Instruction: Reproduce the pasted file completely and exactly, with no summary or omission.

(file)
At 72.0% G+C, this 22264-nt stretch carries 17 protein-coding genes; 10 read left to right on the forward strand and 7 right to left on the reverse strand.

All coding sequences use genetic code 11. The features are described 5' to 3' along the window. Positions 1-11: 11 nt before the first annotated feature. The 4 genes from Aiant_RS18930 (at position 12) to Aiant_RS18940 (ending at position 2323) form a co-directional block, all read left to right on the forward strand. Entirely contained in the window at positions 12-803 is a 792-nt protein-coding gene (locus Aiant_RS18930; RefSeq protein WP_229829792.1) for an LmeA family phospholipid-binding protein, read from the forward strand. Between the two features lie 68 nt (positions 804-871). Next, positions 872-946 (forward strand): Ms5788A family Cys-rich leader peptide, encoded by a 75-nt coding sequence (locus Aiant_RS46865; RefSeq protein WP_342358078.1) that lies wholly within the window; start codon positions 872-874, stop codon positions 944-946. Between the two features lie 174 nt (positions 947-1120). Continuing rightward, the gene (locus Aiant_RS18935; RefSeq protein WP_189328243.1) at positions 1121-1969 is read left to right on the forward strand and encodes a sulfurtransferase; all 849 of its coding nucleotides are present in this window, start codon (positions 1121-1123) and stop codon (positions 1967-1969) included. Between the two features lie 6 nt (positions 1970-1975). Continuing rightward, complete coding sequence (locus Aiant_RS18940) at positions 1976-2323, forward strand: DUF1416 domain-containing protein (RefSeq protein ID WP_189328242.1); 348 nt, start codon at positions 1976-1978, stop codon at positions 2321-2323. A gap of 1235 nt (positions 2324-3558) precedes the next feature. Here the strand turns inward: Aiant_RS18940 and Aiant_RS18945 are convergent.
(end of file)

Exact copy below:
At 72.0% G+C, this 22264-nt stretch carries 17 protein-coding genes; 10 read left to right on the forward strand and 7 right to left on the reverse strand.

All coding sequences use genetic code 11. The features are described 5' to 3' along the window. Positions 1-11: 11 nt before the first annotated feature. The 4 genes from Aiant_RS18930 (at position 12) to Aiant_RS18940 (ending at position 2323) form a co-directional block, all read left to right on the forward strand. Entirely contained in the window at positions 12-803 is a 792-nt protein-coding gene (locus Aiant_RS18930; RefSeq protein WP_229829792.1) for an LmeA family phospholipid-binding protein, read from the forward strand. Between the two features lie 68 nt (positions 804-871). Next, positions 872-946 (forward strand): Ms5788A family Cys-rich leader peptide, encoded by a 75-nt coding sequence (locus Aiant_RS46865; RefSeq protein WP_342358078.1) that lies wholly within the window; start codon positions 872-874, stop codon positions 944-946. Between the two features lie 174 nt (positions 947-1120). Continuing rightward, the gene (locus Aiant_RS18935; RefSeq protein WP_189328243.1) at positions 1121-1969 is read left to right on the forward strand and encodes a sulfurtransferase; all 849 of its coding nucleotides are present in this window, start codon (positions 1121-1123) and stop codon (positions 1967-1969) included. Between the two features lie 6 nt (positions 1970-1975). Continuing rightward, complete coding sequence (locus Aiant_RS18940) at positions 1976-2323, forward strand: DUF1416 domain-containing protein (RefSeq protein ID WP_189328242.1); 348 nt, start codon at positions 1976-1978, stop codon at positions 2321-2323. A gap of 1235 nt (positions 2324-3558) precedes the next feature. Here the strand turns inward: Aiant_RS18940 and Aiant_RS18945 are convergent.